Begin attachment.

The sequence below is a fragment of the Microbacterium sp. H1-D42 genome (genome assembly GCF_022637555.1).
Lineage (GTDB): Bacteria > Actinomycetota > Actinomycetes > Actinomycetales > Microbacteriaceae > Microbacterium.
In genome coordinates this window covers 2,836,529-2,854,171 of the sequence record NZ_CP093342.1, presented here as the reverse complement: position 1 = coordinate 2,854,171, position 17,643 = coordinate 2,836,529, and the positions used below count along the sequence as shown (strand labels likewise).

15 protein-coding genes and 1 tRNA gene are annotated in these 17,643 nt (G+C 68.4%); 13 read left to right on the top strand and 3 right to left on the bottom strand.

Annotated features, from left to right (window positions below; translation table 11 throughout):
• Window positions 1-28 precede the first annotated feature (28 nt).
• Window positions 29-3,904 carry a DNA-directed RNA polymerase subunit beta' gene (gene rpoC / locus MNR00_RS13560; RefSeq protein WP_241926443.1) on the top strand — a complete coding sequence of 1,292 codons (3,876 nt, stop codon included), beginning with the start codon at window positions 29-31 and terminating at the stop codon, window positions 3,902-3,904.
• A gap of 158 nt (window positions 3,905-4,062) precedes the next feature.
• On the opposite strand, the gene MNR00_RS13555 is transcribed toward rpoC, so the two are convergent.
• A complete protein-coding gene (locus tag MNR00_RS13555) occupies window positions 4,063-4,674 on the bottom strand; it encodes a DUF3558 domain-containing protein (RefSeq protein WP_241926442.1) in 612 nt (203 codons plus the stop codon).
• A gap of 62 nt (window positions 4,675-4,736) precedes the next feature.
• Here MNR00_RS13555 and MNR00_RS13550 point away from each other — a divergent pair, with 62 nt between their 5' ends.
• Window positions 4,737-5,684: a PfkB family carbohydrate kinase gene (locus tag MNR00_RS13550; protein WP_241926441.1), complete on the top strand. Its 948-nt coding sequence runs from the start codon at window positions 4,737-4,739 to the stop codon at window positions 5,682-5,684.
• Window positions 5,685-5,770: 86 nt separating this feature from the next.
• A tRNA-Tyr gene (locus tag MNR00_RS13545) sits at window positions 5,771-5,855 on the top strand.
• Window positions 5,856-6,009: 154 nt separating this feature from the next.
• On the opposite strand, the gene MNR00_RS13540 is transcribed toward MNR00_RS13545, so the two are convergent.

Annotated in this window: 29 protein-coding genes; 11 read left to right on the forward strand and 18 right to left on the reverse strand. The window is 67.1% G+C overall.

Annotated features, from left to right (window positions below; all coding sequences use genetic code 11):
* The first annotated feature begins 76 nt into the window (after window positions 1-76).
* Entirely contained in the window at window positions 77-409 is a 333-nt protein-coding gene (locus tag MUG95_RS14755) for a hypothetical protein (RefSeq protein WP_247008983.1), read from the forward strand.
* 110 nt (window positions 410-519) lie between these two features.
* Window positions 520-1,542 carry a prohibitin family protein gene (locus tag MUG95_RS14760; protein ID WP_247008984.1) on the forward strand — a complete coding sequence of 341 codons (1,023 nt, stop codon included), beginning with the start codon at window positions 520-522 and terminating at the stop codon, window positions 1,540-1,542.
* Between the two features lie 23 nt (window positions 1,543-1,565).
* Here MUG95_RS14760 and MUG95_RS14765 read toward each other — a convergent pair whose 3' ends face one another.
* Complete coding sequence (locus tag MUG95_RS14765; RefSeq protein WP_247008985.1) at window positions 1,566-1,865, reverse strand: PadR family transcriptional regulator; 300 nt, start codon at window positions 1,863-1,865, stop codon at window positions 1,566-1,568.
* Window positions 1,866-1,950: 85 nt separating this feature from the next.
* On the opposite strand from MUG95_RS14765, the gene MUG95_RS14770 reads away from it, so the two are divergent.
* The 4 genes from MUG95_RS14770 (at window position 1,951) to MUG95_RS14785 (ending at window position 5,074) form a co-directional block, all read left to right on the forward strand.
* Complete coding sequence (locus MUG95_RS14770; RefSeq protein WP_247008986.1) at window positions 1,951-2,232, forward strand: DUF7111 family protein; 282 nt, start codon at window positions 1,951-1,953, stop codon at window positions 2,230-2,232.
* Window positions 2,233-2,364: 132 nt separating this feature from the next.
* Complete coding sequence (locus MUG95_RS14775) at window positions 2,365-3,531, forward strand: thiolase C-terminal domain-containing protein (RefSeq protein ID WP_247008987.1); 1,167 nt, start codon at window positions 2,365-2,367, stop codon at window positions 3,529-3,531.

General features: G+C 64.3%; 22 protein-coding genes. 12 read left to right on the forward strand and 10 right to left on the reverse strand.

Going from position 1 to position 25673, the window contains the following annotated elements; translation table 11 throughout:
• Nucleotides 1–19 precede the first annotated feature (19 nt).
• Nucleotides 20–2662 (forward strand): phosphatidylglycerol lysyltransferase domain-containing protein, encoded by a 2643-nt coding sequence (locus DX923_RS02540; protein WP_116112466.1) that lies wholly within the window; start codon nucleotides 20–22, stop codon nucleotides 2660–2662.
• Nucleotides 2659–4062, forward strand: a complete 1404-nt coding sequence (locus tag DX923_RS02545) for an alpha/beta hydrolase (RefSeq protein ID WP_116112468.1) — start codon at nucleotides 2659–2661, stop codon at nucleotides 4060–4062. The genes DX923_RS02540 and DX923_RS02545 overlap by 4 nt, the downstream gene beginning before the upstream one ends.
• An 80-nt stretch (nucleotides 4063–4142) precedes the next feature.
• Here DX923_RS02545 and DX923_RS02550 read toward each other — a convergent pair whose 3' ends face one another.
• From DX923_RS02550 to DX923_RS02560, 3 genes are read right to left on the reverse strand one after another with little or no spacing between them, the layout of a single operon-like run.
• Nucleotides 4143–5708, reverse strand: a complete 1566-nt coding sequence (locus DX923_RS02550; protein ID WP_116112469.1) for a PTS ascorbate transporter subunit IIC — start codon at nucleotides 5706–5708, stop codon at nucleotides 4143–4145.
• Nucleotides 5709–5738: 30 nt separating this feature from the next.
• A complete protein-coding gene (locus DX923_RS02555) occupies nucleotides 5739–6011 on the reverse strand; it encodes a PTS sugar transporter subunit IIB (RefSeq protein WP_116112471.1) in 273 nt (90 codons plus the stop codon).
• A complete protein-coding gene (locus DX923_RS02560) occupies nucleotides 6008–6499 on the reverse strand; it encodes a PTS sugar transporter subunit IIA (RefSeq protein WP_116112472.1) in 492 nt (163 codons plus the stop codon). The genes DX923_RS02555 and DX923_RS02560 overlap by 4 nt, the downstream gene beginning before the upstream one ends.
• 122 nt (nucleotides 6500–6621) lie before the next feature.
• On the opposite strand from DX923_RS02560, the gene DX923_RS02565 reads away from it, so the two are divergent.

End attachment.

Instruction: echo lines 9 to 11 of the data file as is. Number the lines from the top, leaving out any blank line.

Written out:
• On the opposite strand, the gene MNR00_RS13555 is transcribed toward rpoC, so the two are convergent.
• A complete protein-coding gene (locus tag MNR00_RS13555) occupies window positions 4,063-4,674 on the bottom strand; it encodes a DUF3558 domain-containing protein (RefSeq protein WP_241926442.1) in 612 nt (203 codons plus the stop codon).
• A gap of 62 nt (window positions 4,675-4,736) precedes the next feature.